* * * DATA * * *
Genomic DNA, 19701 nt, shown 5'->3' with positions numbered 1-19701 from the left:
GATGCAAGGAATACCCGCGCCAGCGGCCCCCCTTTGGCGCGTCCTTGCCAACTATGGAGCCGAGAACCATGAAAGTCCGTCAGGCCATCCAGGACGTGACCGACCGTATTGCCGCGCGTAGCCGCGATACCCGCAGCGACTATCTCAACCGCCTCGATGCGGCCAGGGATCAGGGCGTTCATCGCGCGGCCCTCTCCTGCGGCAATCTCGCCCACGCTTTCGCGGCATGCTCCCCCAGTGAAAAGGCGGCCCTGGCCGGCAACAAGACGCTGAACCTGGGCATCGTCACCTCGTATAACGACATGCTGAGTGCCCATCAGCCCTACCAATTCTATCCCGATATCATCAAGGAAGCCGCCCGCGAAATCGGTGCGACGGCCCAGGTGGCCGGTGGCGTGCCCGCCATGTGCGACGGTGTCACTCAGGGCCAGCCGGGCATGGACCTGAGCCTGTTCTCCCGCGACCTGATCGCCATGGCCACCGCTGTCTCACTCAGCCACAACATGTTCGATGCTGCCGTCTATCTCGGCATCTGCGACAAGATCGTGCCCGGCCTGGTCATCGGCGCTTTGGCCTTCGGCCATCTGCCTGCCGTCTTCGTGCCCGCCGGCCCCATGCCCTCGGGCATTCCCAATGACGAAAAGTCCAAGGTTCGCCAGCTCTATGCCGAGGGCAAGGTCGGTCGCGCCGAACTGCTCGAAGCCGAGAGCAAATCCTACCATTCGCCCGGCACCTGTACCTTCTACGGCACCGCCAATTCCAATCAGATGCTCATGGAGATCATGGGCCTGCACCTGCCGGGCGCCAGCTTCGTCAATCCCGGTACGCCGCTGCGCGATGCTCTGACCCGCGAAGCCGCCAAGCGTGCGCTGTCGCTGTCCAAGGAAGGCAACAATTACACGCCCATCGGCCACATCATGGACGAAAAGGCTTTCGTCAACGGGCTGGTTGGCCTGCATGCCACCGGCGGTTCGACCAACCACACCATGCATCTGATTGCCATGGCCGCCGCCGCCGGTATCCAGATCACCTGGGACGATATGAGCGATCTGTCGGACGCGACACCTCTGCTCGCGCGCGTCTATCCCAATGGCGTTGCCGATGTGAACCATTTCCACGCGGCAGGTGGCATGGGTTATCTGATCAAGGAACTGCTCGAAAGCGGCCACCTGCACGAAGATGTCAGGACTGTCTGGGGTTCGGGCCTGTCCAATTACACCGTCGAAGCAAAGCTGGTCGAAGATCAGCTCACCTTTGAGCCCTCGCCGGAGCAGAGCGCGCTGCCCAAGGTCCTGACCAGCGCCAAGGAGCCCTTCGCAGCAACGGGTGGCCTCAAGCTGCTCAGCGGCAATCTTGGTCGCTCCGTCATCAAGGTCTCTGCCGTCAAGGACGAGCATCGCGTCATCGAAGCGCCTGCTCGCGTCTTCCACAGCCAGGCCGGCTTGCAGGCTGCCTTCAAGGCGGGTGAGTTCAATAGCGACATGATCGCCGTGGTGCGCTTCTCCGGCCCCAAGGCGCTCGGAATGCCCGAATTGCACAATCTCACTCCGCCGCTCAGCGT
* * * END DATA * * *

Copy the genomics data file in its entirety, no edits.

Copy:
Genomic DNA, 19701 nt, shown 5'->3' with positions numbered 1-19701 from the left:
GATGCAAGGAATACCCGCGCCAGCGGCCCCCCTTTGGCGCGTCCTTGCCAACTATGGAGCCGAGAACCATGAAAGTCCGTCAGGCCATCCAGGACGTGACCGACCGTATTGCCGCGCGTAGCCGCGATACCCGCAGCGACTATCTCAACCGCCTCGATGCGGCCAGGGATCAGGGCGTTCATCGCGCGGCCCTCTCCTGCGGCAATCTCGCCCACGCTTTCGCGGCATGCTCCCCCAGTGAAAAGGCGGCCCTGGCCGGCAACAAGACGCTGAACCTGGGCATCGTCACCTCGTATAACGACATGCTGAGTGCCCATCAGCCCTACCAATTCTATCCCGATATCATCAAGGAAGCCGCCCGCGAAATCGGTGCGACGGCCCAGGTGGCCGGTGGCGTGCCCGCCATGTGCGACGGTGTCACTCAGGGCCAGCCGGGCATGGACCTGAGCCTGTTCTCCCGCGACCTGATCGCCATGGCCACCGCTGTCTCACTCAGCCACAACATGTTCGATGCTGCCGTCTATCTCGGCATCTGCGACAAGATCGTGCCCGGCCTGGTCATCGGCGCTTTGGCCTTCGGCCATCTGCCTGCCGTCTTCGTGCCCGCCGGCCCCATGCCCTCGGGCATTCCCAATGACGAAAAGTCCAAGGTTCGCCAGCTCTATGCCGAGGGCAAGGTCGGTCGCGCCGAACTGCTCGAAGCCGAGAGCAAATCCTACCATTCGCCCGGCACCTGTACCTTCTACGGCACCGCCAATTCCAATCAGATGCTCATGGAGATCATGGGCCTGCACCTGCCGGGCGCCAGCTTCGTCAATCCCGGTACGCCGCTGCGCGATGCTCTGACCCGCGAAGCCGCCAAGCGTGCGCTGTCGCTGTCCAAGGAAGGCAACAATTACACGCCCATCGGCCACATCATGGACGAAAAGGCTTTCGTCAACGGGCTGGTTGGCCTGCATGCCACCGGCGGTTCGACCAACCACACCATGCATCTGATTGCCATGGCCGCCGCCGCCGGTATCCAGATCACCTGGGACGATATGAGCGATCTGTCGGACGCGACACCTCTGCTCGCGCGCGTCTATCCCAATGGCGTTGCCGATGTGAACCATTTCCACGCGGCAGGTGGCATGGGTTATCTGATCAAGGAACTGCTCGAAAGCGGCCACCTGCACGAAGATGTCAGGACTGTCTGGGGTTCGGGCCTGTCCAATTACACCGTCGAAGCAAAGCTGGTCGAAGATCAGCTCACCTTTGAGCCCTCGCCGGAGCAGAGCGCGCTGCCCAAGGTCCTGACCAGCGCCAAGGAGCCCTTCGCAGCAACGGGTGGCCTCAAGCTGCTCAGCGGCAATCTTGGTCGCTCCGTCATCAAGGTCTCTGCCGTCAAGGACGAGCATCGCGTCATCGAAGCGCCTGCTCGCGTCTTCCACAGCCAGGCCGGCTTGCAGGCTGCCTTCAAGGCGGGTGAGTTCAATAGCGACATGATCGCCGTGGTGCGCTTCTCCGGCCCCAAGGCGCTCGGAATGCCCGAATTGCACAATCTCACTCCGCCGCTCAGCGT